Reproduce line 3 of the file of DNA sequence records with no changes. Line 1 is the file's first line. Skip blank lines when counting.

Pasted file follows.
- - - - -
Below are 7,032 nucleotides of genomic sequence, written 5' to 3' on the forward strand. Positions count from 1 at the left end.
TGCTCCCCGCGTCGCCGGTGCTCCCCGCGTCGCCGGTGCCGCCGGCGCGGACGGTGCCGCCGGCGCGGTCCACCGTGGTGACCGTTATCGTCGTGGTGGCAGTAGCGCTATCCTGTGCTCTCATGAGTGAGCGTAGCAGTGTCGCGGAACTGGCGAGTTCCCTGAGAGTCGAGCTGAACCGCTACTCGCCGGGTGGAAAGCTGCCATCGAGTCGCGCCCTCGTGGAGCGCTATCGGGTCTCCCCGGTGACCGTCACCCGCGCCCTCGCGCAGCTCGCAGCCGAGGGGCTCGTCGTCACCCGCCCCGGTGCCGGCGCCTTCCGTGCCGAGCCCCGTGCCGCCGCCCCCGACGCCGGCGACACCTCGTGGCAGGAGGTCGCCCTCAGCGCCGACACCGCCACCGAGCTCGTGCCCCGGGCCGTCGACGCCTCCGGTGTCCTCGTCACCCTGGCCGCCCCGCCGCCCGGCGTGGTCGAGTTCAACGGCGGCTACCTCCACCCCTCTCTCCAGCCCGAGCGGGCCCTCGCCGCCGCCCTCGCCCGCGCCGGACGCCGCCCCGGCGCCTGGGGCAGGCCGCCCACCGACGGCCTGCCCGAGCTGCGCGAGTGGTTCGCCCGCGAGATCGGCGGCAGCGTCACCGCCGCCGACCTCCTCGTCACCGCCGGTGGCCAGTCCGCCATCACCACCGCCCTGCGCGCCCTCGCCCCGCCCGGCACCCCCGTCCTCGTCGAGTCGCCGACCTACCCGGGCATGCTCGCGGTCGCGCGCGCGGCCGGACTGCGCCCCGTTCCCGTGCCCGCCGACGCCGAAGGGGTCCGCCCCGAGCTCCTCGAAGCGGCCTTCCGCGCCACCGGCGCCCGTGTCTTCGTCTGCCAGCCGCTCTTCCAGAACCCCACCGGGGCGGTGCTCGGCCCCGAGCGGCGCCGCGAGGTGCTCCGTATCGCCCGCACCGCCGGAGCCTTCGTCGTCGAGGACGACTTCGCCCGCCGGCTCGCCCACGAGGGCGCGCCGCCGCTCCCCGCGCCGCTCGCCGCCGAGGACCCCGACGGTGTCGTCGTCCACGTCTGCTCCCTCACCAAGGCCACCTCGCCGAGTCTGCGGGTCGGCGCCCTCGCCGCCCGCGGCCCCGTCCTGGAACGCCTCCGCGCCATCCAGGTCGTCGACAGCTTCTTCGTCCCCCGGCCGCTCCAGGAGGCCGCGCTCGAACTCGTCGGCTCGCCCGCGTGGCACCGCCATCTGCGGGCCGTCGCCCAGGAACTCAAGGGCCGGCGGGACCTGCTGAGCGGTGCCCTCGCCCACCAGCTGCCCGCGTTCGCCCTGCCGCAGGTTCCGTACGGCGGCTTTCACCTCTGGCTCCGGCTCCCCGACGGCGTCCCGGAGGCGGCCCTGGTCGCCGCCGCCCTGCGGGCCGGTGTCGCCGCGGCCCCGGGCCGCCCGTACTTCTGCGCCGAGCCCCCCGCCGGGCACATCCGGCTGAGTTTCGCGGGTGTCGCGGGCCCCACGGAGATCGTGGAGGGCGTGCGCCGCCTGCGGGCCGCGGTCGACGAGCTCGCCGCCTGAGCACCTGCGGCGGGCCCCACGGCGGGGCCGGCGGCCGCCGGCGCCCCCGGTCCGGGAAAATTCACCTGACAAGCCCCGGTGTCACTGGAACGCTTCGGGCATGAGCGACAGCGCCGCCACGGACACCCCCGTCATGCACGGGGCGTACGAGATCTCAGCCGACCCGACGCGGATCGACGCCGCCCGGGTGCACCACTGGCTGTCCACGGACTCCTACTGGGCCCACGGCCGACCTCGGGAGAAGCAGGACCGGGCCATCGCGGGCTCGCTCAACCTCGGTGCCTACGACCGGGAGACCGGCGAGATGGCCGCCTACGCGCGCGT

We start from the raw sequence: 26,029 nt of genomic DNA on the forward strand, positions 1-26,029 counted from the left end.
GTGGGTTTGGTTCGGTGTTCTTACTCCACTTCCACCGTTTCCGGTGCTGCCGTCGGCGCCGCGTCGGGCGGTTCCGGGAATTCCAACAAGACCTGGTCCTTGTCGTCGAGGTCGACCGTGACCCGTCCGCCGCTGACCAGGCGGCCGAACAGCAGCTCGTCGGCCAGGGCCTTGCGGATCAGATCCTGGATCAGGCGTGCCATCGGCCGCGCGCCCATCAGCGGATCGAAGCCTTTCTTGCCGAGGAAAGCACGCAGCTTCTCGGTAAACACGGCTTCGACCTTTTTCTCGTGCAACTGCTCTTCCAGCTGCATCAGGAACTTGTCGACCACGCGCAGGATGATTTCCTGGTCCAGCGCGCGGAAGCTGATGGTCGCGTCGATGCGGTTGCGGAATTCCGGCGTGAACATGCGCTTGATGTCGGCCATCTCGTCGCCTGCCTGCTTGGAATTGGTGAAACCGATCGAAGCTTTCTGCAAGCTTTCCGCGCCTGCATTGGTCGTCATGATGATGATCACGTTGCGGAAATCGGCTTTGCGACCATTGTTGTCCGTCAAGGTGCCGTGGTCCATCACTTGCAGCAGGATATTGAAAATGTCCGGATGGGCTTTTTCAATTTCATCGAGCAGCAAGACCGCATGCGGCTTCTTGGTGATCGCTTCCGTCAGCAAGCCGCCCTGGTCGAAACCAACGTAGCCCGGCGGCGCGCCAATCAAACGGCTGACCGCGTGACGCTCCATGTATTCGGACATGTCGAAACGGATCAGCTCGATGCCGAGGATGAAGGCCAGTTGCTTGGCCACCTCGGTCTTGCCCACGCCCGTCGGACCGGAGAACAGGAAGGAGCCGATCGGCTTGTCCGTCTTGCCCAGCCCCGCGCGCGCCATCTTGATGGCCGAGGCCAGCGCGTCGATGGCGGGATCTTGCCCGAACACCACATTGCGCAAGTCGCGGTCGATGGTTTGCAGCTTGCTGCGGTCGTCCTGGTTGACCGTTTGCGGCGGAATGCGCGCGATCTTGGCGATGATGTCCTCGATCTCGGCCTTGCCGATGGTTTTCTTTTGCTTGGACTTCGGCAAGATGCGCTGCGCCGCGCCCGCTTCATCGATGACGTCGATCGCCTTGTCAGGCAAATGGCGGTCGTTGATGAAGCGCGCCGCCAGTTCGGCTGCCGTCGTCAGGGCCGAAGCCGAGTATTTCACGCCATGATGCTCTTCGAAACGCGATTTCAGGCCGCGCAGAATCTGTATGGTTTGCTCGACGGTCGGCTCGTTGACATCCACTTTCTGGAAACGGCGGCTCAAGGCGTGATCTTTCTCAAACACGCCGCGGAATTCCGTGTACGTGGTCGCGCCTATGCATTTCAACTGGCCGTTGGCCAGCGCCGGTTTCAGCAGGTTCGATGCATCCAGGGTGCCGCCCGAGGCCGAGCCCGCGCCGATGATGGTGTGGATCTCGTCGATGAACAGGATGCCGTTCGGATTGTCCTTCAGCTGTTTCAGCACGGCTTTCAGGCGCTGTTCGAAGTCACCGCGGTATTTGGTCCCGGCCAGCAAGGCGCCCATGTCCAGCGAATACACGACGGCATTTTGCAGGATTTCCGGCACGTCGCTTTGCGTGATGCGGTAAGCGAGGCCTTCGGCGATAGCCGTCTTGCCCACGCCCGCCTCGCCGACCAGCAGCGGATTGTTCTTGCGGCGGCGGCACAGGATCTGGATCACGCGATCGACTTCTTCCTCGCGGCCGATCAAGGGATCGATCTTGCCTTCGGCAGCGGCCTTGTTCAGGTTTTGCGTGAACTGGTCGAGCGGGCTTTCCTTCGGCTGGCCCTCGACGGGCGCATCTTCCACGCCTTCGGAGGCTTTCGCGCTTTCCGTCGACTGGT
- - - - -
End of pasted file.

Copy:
We start from the raw sequence: 26,029 nt of genomic DNA on the forward strand, positions 1-26,029 counted from the left end.